A voracious crop-destroying pest has evolved to feed upon the very GMO product that was designed to eliminate it. Wired.com reported that the triumph over corn rootworms was one of biotech’s great success stories, saving billions of dollars in crops each year.
So-called Bt corn — named for the Bacillus thuringiensis gene, which killed rootworms, corn borers and other pests — currently makes up more than three quarters of the total corn grown in the U.S., a lack of crop diversity that could spell disaster if the resistant cornworms spread.
The crop itself is not to blame, say scientists, but rather mismanagement by farmers, corporations and lawmakers that has led to the squandering of whatever benefits had been gained by the use of the genetically modified crop.
Aaron Gassman, Iowa State University scientists and lead author of the study “Field-evolved resistance by western corn rootworm to multiple Bacillus thuringiensis toxins in transgenic maize,” which was published in the March 17 PNAS journal, told Wired, “Unless management practices change, it’s only going to get worse. There needs to be a fundamental change in how the technology is used.”
Bt corn was first introduced to the market in 1996. Since then it has proven to be enormously popular and populations of corn rootworms and borers have plummeted in the Midwest where the Bt corn is grown. However, scientists were warning more than a decade ago that problems were looming.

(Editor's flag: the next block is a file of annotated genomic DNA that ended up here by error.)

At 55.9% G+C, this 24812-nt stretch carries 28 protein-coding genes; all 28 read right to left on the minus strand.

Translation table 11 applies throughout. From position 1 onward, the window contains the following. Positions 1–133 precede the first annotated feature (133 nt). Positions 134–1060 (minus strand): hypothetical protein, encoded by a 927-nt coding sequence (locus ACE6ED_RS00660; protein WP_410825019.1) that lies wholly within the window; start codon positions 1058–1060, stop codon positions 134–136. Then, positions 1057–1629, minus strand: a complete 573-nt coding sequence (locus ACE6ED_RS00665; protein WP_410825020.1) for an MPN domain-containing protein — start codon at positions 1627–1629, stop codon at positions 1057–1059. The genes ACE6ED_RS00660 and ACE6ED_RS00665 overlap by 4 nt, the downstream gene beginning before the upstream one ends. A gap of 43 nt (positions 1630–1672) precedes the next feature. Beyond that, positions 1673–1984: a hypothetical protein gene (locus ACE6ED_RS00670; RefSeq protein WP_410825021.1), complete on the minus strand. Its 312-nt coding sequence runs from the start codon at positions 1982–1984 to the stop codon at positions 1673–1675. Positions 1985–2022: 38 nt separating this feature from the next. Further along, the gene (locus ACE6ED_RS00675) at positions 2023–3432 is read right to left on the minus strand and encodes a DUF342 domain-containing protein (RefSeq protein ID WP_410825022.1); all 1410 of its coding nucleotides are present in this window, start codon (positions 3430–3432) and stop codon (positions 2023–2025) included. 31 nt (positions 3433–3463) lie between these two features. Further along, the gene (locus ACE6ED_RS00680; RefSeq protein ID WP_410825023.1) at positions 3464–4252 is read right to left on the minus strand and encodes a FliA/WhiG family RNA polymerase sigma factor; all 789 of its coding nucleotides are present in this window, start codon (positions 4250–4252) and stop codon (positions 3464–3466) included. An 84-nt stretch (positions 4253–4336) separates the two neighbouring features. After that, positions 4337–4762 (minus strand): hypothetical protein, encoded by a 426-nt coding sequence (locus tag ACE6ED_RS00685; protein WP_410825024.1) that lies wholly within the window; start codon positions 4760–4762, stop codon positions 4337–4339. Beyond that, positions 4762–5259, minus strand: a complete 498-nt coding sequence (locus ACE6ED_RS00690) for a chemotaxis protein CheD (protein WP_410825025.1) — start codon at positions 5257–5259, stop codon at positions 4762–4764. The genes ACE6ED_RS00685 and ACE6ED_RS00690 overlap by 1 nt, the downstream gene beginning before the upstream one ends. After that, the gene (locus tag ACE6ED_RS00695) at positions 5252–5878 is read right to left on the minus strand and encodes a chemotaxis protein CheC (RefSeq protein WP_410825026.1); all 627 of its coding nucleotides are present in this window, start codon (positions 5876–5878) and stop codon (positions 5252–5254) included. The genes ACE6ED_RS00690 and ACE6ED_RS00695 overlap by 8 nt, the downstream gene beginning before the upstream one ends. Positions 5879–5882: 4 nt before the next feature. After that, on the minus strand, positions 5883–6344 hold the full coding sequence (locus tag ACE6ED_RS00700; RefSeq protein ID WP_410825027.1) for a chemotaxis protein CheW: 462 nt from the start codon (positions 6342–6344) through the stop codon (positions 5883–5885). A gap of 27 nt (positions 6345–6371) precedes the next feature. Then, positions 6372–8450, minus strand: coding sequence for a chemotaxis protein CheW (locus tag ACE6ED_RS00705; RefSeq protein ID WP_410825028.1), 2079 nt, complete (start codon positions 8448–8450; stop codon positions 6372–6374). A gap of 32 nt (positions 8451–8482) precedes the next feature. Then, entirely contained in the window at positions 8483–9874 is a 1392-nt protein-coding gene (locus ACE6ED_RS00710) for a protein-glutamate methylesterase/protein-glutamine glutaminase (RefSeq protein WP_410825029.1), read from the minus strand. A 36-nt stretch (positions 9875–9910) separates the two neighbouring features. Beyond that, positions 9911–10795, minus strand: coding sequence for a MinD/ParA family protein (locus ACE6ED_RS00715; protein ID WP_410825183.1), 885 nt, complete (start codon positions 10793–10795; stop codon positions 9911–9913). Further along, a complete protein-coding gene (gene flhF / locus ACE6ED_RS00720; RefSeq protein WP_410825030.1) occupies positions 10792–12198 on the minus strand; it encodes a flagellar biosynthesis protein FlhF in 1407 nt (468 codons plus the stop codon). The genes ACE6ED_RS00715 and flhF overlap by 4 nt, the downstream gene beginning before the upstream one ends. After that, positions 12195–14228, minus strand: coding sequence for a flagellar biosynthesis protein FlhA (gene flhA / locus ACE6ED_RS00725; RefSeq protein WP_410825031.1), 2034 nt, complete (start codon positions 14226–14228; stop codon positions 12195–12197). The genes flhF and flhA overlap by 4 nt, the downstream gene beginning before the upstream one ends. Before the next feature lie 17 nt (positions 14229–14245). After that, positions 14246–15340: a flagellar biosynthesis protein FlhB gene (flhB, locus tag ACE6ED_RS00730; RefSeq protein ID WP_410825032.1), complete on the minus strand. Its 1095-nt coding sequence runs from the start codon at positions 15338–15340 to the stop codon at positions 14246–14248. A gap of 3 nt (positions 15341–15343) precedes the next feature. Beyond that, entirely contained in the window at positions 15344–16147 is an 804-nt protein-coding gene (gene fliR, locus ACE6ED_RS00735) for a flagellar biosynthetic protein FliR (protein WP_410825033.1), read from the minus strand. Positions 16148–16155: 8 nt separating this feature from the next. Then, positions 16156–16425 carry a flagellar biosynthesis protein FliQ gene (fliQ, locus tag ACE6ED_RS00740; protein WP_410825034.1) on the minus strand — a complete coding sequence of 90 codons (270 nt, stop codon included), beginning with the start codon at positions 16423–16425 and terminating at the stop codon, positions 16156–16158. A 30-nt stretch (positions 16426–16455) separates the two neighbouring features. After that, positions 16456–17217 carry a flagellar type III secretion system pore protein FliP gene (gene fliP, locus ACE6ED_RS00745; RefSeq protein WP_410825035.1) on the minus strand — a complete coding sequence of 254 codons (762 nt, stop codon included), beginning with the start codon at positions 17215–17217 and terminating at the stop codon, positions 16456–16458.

In order to keep the rootworms from developing a resistance to the Bt corn toxin, farmers were told to keep “refuges” of non-Bt corn so that rootworms could grow there unaffected. Those worms were meant to be mated with worms in Bt fields in order to keep the worms from developing an immunity to the GMO corn.
Scientists proposed to the EPA that farms should consist of at least half non-Bt corn, but these regulations were opposed by the seed companies peddling the GMO corn. Eventually, the EPA set voluntary guidelines of 5 to 10 percent of land left for non-Bt corn.
Many farmers didn’t even follow that recommendation.
Now, rootworms are back, returning in 2009 to cornfields in northeastern Iowa. Those worms had become resistant to one species of the three available Bt corn types. More reports followed from Illinois, Minnesota, Nebraska and South Dakota.
Farmers are going to have to return to the pesticides they abandoned in order to fight the rootworms. They will most likely to continue to use the Bt corn because it repels other pests, but the reintroduction of pesticides promises to undo the environmental benefits that GMO crops were supposed to produce.
Scientists wrote to the EPA in 2012 about this problem, saying, “When insecticides overlay transgenic technology, the economic and environmental advantages of rootworm-protected corn quickly disappear.”
[Image: "Girl Eating Corn" via Shutterstock]